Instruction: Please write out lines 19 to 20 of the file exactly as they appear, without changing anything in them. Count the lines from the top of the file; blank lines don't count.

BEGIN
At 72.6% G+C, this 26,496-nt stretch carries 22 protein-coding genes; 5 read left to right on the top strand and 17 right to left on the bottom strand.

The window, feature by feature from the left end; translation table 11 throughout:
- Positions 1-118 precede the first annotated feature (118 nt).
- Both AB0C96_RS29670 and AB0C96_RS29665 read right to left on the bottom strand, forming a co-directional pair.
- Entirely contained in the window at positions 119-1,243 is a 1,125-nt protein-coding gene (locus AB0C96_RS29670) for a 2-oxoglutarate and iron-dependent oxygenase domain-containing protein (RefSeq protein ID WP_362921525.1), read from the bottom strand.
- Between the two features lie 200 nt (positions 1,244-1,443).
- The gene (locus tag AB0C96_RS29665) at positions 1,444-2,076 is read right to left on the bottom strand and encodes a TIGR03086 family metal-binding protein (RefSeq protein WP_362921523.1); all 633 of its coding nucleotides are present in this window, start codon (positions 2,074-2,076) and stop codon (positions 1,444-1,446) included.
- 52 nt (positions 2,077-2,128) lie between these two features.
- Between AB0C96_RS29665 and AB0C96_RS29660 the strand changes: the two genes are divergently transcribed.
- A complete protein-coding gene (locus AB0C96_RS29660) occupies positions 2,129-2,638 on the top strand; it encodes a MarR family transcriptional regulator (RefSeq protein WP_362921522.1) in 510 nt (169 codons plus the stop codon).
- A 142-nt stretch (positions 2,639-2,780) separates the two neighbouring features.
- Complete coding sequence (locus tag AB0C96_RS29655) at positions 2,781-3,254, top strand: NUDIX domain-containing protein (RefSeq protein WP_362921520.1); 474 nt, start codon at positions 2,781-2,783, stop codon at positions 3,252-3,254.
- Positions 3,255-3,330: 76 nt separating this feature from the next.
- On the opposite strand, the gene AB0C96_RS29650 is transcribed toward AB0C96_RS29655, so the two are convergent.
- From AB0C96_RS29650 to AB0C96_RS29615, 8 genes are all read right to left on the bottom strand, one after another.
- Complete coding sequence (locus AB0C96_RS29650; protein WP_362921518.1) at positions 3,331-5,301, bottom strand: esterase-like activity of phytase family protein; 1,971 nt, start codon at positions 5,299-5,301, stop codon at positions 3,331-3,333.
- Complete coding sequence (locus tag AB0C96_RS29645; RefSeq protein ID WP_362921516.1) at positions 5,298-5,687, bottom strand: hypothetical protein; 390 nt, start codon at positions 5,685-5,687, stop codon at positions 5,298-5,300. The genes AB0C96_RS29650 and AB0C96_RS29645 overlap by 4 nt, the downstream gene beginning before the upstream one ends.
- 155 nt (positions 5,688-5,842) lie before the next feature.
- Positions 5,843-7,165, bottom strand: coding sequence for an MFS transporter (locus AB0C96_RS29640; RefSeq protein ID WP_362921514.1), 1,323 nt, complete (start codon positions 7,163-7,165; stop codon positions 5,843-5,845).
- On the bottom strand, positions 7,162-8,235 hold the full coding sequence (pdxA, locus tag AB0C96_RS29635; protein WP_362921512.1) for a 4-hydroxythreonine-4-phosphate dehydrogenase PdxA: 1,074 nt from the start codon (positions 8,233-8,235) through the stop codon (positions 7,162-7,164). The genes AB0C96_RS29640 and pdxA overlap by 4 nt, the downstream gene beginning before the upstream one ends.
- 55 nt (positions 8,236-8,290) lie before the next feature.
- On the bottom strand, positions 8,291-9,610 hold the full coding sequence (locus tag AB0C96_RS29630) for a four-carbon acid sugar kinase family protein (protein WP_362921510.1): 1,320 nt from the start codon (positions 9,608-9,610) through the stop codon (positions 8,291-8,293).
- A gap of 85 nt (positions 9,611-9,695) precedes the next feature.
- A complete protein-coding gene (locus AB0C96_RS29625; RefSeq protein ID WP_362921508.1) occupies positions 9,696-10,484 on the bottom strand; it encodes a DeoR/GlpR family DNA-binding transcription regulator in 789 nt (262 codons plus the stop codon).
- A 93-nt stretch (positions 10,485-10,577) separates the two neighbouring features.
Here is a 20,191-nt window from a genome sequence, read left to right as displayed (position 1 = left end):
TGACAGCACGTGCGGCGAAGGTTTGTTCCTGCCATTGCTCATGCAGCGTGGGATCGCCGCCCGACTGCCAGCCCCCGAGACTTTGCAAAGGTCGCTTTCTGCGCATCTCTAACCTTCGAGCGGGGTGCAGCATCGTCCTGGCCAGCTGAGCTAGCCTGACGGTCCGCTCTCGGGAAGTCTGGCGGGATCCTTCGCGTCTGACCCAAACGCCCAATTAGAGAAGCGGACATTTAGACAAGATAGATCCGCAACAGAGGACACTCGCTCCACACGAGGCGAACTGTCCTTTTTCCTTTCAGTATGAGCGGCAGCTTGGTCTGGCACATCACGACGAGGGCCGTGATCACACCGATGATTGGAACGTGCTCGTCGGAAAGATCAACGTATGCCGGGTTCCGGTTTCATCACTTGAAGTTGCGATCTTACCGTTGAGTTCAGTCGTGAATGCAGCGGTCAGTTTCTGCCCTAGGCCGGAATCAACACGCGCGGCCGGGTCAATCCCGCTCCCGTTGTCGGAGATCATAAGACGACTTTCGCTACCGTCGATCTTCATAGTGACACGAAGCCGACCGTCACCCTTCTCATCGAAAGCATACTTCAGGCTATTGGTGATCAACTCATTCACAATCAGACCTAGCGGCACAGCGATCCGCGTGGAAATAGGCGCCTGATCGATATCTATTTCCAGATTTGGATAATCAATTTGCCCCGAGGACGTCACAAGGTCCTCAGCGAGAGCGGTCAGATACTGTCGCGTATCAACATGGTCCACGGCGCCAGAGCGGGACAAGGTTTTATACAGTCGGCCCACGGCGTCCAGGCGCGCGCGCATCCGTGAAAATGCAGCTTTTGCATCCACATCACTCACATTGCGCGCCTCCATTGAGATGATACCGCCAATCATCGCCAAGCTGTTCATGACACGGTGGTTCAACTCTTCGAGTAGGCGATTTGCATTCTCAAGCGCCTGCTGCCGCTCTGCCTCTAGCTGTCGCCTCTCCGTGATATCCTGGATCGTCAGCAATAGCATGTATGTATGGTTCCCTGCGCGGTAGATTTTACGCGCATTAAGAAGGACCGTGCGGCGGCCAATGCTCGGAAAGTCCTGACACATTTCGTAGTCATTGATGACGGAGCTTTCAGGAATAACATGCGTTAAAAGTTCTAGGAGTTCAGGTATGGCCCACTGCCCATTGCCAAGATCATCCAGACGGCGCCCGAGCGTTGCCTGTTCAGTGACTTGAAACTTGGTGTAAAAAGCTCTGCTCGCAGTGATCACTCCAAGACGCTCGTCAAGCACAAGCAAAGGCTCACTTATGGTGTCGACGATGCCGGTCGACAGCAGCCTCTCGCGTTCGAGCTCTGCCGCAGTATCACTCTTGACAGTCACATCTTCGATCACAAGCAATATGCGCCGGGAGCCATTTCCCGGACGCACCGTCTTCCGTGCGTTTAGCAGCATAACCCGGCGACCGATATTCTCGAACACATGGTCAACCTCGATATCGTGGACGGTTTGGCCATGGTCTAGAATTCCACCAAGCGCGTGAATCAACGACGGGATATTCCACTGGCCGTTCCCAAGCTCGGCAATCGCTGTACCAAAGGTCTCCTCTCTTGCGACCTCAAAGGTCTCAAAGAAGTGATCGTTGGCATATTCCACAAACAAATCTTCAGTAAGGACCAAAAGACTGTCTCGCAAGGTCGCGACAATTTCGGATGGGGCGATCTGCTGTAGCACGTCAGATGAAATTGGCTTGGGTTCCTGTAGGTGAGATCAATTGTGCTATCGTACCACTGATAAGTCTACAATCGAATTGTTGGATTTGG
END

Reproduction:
- Positions 5,843-7,165, bottom strand: coding sequence for an MFS transporter (locus AB0C96_RS29640; RefSeq protein ID WP_362921514.1), 1,323 nt, complete (start codon positions 7,163-7,165; stop codon positions 5,843-5,845).
- On the bottom strand, positions 7,162-8,235 hold the full coding sequence (pdxA, locus tag AB0C96_RS29635; protein WP_362921512.1) for a 4-hydroxythreonine-4-phosphate dehydrogenase PdxA: 1,074 nt from the start codon (positions 8,233-8,235) through the stop codon (positions 7,162-7,164). The genes AB0C96_RS29640 and pdxA overlap by 4 nt, the downstream gene beginning before the upstream one ends.